Saturday, September 22, 2012
Fall TV and Grad Students: What do we watch, and why?
Fall is in the air in NYC! It's a season of reuniting with old familiar faces, and meeting and assessing new ones -- no, not the start of a semester -- I'm talking about FALL TV! Graduate students do not have time for a ton of TV watching, but when we do have free time, we often turn to TV -- mostly because it is less expensive, more reliable, more comforting and easier than other kinds of entertainment. We'd rather budget for Cable, Netflicks, or DVD's on the weekend than fancy dinners out in the city or getaway trips to Miami; and after all those hours hashing out theoretical arguments and scientific data, it's nice to have something easy on the brain to turn to during downtime. But, as it turns out, the appeal of TV might not only be its comforting entertainment quality but also its ability to stimulate us intellectually, after all. A recent article in The Chronicle of Education, "Storied TV: Cable is the New Novel," offers the provocation that "long-form, episodic television" may be on its way to being today's premier literary genre. The writer of the article, Thomas Doherty, calls it "ArcTv," which he defines as "the dramatic curvature of the finely crafted, adult-minded serials built around arcs of interconnected action unfolding over the life span of the series." Doherty postulates that the shows being created and consumed today -- "shows like Mad Men, Breaking Bad, Downton Abbey, Homeland, Dexter, Boardwalk Empire, and Game of Thrones—the highest-profile entrees in a gourmet menu of premium programming—are where the talent, the prestige, and the cultural buzz now swirl."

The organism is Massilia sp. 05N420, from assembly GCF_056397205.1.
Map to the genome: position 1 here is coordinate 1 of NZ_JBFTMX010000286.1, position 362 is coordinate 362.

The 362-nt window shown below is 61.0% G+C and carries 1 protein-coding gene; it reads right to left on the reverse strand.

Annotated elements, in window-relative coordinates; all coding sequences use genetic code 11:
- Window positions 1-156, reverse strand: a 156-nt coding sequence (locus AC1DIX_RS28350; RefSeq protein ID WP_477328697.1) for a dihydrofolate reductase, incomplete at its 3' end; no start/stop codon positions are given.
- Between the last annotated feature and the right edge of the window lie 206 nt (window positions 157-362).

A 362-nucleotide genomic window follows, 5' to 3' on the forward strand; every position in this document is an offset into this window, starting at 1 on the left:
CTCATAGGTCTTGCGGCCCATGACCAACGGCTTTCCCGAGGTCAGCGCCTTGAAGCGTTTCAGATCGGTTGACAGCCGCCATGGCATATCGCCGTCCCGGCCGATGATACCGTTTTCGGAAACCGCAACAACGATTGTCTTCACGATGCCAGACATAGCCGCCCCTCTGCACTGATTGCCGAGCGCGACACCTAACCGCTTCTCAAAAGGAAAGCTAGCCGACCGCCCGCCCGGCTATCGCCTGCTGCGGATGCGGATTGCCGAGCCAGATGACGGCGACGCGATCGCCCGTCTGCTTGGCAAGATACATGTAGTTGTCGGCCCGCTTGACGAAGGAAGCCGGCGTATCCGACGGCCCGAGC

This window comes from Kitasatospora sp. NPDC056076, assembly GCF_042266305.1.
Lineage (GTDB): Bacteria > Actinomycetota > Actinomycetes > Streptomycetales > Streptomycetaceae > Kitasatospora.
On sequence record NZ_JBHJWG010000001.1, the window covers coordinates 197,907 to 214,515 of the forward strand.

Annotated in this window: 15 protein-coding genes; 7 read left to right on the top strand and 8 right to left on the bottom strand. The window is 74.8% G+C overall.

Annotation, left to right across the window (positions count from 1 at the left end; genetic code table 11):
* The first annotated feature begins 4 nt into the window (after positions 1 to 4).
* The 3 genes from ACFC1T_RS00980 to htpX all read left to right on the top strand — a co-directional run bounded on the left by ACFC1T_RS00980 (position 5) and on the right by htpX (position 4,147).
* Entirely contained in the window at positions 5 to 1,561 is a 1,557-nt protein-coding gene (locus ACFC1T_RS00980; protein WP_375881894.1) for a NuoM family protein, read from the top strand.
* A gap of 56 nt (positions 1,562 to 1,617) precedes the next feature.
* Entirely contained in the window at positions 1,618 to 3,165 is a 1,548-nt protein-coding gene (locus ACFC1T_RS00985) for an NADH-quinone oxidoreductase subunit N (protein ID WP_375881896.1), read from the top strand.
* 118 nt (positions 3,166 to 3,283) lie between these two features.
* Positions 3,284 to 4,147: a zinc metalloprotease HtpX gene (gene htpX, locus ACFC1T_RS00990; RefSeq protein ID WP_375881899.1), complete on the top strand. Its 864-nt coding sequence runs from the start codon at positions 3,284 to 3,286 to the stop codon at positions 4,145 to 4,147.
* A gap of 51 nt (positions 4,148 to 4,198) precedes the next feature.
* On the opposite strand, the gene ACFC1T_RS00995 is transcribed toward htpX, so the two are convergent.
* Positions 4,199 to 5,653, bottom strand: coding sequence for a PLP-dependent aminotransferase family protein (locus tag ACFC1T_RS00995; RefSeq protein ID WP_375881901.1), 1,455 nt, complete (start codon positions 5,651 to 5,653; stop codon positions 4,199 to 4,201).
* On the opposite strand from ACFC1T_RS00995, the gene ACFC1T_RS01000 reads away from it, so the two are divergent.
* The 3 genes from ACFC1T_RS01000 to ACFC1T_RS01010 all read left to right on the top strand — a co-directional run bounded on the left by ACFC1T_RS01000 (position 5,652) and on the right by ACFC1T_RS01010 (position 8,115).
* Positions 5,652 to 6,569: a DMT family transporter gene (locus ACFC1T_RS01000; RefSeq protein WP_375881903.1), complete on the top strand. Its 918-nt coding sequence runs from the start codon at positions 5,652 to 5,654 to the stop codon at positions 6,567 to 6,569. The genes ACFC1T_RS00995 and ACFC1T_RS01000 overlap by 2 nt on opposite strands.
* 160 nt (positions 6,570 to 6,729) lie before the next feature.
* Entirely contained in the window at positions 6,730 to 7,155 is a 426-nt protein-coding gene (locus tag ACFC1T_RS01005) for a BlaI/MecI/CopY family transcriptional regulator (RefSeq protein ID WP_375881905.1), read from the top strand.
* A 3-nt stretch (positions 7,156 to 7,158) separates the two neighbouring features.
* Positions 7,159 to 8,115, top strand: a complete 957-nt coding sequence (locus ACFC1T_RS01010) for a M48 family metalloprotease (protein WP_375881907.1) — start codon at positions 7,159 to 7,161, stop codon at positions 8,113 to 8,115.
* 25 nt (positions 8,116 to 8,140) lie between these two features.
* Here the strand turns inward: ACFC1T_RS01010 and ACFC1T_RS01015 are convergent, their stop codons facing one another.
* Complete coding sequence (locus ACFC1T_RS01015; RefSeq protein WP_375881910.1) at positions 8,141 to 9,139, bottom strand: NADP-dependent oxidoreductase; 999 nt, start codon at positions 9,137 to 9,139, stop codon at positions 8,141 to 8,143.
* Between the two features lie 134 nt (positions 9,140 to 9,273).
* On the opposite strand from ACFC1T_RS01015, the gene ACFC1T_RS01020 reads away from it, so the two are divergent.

Lost, which is not cable but still amazing for its character development and mythic story-telling, American Horror Story, which carries on the tradition of American Gothic short stories in a sexy, post-post modern way, and How to Make it America, which was cancelled by HBO before it reached its full story-arc but started out telling a cool updated version of the American Dream story in NYC. What blows my mind about these kind of shows is the quality of writing taking place in the TV format -- somehow the arc is crafted to survive months, years, season across season -- without losing quality or creativity. That, to me, is the literary achievement of these wonderful shows. They also portray characters in stirring lights, avoiding or sometimes confronting stereotpyes of representation in ways that really good novels did, could, and do. For me, a good literary work also has to create an emotion that was not there before -- and that is certainly what these shows accomplish, as well. With long-form episodic TV, viewers latch onto the characters in ways that don't happen when watching a movie; these characters keep coming into our homes, on a regular basis. We become attached.
Revolution seems to be one that speaks to the post-apocalyptic literary genre; Elementary is yet another re-imagining of the Sherlock Holmes archetypes and story-lines; 666 Park Avenue combines Miltonian good versus evil type questions with a seemingly anthropological view of urban Americans. Which will be your new favorite? And do you agree with Doherty's claims about Arc-Tv? Weigh in!! And be sure to "like" the blog's new Facebook page!
Until next time, Liza